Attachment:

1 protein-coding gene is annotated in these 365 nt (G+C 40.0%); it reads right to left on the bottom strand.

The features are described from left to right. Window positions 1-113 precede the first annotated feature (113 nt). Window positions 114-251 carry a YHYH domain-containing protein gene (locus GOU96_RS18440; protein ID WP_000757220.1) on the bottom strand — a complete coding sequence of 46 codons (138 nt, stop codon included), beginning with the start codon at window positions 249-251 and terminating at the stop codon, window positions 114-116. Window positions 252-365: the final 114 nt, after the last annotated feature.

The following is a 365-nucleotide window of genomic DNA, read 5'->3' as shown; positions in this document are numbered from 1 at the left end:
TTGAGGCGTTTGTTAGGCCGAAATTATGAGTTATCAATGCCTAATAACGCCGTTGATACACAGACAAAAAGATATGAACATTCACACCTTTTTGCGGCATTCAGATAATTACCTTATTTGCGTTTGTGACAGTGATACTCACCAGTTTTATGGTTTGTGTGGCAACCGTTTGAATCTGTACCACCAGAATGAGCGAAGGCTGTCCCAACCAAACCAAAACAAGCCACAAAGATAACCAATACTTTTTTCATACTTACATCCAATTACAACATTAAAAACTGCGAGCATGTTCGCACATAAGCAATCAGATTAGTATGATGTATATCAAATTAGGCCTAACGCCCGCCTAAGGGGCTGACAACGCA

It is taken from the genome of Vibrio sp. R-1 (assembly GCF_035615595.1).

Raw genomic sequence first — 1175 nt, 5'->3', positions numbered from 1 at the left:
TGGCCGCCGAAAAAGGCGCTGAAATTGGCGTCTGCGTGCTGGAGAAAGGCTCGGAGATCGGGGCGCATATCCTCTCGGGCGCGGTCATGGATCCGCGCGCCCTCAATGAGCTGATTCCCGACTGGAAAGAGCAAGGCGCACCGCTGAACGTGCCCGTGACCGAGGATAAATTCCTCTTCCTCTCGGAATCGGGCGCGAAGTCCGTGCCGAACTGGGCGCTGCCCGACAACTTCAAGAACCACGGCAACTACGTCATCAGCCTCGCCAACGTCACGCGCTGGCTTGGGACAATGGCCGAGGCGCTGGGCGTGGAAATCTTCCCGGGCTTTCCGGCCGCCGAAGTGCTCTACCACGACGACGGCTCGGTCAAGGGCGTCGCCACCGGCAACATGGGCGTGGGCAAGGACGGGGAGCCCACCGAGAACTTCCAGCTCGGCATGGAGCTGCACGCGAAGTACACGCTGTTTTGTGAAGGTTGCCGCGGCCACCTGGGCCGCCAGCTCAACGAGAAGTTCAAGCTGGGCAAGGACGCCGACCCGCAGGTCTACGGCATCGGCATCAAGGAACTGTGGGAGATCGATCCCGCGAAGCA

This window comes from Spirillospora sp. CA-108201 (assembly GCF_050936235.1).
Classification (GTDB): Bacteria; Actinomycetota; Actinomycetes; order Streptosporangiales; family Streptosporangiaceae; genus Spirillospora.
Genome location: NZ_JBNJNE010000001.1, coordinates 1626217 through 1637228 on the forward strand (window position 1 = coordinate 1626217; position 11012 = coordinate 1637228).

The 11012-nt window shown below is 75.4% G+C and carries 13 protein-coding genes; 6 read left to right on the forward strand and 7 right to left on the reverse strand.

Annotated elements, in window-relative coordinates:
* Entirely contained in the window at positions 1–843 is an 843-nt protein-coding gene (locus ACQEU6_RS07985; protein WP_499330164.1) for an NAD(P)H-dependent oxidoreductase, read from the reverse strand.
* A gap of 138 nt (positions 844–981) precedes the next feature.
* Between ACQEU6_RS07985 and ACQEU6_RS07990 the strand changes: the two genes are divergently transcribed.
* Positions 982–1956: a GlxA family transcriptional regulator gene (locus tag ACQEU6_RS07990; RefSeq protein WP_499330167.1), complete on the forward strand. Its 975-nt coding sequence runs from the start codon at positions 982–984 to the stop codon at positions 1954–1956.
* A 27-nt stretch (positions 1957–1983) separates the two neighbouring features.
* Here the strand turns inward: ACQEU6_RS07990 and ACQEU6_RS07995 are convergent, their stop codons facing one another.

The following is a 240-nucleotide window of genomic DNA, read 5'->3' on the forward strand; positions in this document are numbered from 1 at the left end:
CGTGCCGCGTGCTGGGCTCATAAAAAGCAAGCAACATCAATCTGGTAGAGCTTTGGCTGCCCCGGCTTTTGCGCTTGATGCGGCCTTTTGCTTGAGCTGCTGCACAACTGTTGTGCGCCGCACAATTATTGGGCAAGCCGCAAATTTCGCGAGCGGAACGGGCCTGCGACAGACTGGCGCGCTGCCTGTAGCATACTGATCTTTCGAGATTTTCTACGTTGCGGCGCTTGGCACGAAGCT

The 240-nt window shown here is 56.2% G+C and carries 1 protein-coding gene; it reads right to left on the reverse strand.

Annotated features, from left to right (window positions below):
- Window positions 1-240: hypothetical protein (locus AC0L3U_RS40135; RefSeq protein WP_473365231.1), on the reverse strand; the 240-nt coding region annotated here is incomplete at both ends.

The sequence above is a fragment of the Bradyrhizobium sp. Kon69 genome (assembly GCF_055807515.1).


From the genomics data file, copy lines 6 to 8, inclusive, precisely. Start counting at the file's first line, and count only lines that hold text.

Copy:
Raw genomic sequence first — 1175 nt, 5'->3', positions numbered from 1 at the left:
TGGCCGCCGAAAAAGGCGCTGAAATTGGCGTCTGCGTGCTGGAGAAAGGCTCGGAGATCGGGGCGCATATCCTCTCGGGCGCGGTCATGGATCCGCGCGCCCTCAATGAGCTGATTCCCGACTGGAAAGAGCAAGGCGCACCGCTGAACGTGCCCGTGACCGAGGATAAATTCCTCTTCCTCTCGGAATCGGGCGCGAAGTCCGTGCCGAACTGGGCGCTGCCCGACAACTTCAAGAACCACGGCAACTACGTCATCAGCCTCGCCAACGTCACGCGCTGGCTTGGGACAATGGCCGAGGCGCTGGGCGTGGAAATCTTCCCGGGCTTTCCGGCCGCCGAAGTGCTCTACCACGACGACGGCTCGGTCAAGGGCGTCGCCACCGGCAACATGGGCGTGGGCAAGGACGGGGAGCCCACCGAGAACTTCCAGCTCGGCATGGAGCTGCACGCGAAGTACACGCTGTTTTGTGAAGGTTGCCGCGGCCACCTGGGCCGCCAGCTCAACGAGAAGTTCAAGCTGGGCAAGGACGCCGACCCGCAGGTCTACGGCATCGGCATCAAGGAACTGTGGGAGATCGATCCCGCGAAGCA

This window comes from Spirillospora sp. CA-108201 (assembly GCF_050936235.1).